Empower Wisconsin | Oct. 10, 2019
MADISON — Conspicuously missing from dozens of bills passed by the Wisconsin Senate Tuesday was a measure that finally puts an end to the Miller Park sales tax, 23 years after the special taxing district was born.
While some Capitol insiders are concerned Senate leadership is unnecessarily delaying a final vote, Senate Majority Leader Scott Fitzgerald tells Empower Wisconsin the bill, co-authored by Sen. Van Wanggaard (R-Racine) will make it to the floor.
“I foresee Sen. Wanggaard’s bill passing before the end of session,” the Juneau Republican said.
“We’ll discuss the legislation at a caucus before setting future calendars,” Fitzgerald said.
The senator told Empower Wisconsin that Republicans have discussed the bill in caucus and that lawmakers plan to meet with Milwaukee Brewers owner Mark Attanasio and the officials from the Southeast Wisconsin Professional Baseball District board of directors.
“It’s just a matter of getting the high sign,” Fitzgerald said.
A 0.1 percent sales tax has been in place in Milwaukee, Ozaukee, Racine, Washington and Waukesha counties since 1996, pumping in more than a half billion dollars to fund construction of Miller Park, home of Major League Baseball’s Milwaukee Brewers.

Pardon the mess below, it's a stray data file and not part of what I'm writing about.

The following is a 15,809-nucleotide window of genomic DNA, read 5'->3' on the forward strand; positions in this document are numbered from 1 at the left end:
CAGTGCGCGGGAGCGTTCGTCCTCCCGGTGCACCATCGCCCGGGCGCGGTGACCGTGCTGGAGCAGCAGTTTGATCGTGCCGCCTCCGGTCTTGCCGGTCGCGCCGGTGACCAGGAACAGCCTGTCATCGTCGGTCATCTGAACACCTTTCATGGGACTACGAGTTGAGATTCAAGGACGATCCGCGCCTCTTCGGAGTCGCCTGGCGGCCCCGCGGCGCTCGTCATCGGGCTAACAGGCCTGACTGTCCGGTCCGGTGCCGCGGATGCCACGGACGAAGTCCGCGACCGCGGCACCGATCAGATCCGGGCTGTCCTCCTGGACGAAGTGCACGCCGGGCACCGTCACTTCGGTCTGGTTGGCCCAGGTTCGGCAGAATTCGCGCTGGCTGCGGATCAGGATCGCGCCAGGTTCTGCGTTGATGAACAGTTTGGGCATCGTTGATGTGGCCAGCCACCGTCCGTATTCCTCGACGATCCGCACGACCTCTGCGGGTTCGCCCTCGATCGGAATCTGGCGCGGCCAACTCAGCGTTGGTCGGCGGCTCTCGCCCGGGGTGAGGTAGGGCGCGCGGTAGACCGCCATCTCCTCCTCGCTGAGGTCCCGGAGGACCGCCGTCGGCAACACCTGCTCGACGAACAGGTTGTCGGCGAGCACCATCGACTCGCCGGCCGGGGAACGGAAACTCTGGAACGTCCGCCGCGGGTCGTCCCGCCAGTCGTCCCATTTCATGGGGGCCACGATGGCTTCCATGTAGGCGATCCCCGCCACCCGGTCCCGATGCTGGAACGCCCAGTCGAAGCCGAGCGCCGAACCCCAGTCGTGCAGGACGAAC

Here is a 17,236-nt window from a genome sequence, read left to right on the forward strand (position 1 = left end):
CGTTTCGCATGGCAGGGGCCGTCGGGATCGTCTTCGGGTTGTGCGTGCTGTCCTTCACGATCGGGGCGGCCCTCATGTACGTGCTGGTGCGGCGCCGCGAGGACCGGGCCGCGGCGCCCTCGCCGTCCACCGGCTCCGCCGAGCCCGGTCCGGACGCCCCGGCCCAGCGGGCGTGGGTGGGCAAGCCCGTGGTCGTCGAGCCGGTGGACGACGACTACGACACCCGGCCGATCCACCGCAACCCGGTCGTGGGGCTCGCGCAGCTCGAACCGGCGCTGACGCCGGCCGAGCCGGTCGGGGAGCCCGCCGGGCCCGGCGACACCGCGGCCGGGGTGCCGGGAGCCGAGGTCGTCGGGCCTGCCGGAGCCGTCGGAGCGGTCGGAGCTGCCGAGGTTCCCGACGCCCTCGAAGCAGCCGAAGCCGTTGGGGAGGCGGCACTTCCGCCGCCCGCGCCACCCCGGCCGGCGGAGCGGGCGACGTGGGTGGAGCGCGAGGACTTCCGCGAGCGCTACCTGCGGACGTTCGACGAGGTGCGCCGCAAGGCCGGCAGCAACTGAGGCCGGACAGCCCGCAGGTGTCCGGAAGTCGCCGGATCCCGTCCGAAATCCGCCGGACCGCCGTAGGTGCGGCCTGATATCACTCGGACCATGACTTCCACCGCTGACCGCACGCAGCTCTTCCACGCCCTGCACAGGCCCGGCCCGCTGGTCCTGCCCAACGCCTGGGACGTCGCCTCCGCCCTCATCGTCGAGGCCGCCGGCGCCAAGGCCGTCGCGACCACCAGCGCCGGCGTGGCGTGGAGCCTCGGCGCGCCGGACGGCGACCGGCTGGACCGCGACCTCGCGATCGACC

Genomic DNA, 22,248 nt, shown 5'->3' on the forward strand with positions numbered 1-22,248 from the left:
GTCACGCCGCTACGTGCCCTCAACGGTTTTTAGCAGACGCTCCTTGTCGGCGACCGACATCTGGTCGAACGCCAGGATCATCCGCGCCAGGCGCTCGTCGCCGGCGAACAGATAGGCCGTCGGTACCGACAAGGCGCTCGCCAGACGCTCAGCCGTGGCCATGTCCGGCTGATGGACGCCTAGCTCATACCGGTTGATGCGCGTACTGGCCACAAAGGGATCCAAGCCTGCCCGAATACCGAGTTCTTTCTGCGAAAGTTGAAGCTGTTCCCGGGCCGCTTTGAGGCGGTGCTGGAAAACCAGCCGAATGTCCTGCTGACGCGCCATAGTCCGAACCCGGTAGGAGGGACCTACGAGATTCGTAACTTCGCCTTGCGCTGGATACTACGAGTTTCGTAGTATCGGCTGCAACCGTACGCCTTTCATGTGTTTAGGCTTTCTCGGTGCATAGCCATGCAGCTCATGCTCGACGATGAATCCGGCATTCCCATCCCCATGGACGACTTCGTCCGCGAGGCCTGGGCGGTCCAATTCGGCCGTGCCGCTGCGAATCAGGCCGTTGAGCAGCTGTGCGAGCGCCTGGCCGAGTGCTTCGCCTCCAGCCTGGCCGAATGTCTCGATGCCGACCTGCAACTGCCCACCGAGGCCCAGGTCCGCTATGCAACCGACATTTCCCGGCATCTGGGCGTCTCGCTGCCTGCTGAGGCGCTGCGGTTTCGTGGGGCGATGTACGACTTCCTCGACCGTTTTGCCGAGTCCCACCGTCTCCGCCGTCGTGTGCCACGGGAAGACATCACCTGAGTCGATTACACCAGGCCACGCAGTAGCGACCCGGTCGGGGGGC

State officials originally had hoped the tax would go away five years ago. A down economy at the end of last decade and the rise of untaxed online sales extended the tax’s timeline. At least that’s what district officials said at the time.
Controversial, to say the least, the sales tax cost state Sen. George Petak (R-Racine) his job. Voters recalled the senator after he cast the deciding vote for the district and its taxing authority.
In June, the Assembly passed the Miller Park tax-sunset bill on a voice vote.
“This is a great day for taxpayers in Racine, Milwaukee, Ozaukee, Washington and Waukesha Counties, and the State of Wisconsin” Rep. Robert Wittke (R-Racine) said in a statement to Patch after the bill moved through committee. “We will close the roof on a sales tax that is long overdue.”
A consultant for the stadium district in 2018 said that, barring any economic downturns, the district was in position to retire the sales tax “sometime between late calendar year 2019 and early calendar year 2020.” For now, the Miller Park tax goes on.